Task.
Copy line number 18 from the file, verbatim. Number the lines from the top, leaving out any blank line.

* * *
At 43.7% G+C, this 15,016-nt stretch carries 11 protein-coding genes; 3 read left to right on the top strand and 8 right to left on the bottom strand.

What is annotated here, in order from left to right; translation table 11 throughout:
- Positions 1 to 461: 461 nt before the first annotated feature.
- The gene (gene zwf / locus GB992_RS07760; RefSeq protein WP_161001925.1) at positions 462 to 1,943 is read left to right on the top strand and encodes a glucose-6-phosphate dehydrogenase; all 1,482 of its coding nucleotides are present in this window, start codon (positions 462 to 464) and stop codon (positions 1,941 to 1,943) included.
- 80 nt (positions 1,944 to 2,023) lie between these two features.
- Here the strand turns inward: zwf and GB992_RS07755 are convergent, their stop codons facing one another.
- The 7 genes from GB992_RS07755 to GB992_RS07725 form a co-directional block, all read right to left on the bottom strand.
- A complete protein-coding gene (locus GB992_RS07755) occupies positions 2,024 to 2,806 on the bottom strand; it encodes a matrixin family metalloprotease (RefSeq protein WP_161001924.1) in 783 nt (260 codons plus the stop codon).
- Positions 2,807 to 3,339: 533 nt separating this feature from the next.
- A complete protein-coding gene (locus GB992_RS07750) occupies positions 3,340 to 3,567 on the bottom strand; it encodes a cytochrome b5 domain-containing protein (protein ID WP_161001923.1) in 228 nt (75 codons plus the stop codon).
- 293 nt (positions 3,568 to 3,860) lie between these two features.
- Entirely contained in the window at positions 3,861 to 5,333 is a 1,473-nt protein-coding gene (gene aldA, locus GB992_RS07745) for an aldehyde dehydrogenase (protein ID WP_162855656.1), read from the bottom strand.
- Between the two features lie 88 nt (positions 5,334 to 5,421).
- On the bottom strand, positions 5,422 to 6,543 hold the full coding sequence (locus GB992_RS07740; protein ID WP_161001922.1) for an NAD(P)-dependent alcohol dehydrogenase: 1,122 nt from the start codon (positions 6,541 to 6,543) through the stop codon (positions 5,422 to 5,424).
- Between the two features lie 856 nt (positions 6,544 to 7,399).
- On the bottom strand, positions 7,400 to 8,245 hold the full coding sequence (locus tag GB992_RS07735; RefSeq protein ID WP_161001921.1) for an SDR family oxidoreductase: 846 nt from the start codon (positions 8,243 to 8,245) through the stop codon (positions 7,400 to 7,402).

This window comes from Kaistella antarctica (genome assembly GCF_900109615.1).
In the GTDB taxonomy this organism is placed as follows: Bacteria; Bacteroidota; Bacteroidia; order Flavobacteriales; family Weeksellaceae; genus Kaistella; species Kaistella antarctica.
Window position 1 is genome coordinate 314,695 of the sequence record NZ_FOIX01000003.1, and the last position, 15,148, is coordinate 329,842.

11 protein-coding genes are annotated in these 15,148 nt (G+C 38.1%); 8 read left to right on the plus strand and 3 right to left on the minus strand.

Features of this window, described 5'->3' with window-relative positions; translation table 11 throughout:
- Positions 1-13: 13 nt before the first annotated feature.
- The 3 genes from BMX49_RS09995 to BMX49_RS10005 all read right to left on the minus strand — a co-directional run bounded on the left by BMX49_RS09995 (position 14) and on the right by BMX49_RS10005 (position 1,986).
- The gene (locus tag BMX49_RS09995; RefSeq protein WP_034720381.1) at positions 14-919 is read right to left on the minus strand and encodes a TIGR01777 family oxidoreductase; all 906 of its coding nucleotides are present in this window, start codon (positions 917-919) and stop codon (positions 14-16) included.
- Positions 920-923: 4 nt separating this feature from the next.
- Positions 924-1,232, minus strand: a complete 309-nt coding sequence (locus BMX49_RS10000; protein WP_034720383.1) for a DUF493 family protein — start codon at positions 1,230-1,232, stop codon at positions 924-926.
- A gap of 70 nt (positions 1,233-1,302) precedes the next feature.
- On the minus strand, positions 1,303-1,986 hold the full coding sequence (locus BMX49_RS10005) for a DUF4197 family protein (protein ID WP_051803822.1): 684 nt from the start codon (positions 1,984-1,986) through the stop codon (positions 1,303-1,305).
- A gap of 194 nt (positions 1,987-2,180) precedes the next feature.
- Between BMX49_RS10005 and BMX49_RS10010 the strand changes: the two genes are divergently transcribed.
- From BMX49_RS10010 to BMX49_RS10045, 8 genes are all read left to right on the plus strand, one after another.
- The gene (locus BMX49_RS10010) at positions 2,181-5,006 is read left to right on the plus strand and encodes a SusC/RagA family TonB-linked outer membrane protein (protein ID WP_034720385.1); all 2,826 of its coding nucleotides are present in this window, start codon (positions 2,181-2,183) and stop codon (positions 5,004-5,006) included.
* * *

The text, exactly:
In the GTDB taxonomy this organism is placed as follows: Bacteria; Bacteroidota; Bacteroidia; order Flavobacteriales; family Weeksellaceae; genus Kaistella; species Kaistella antarctica.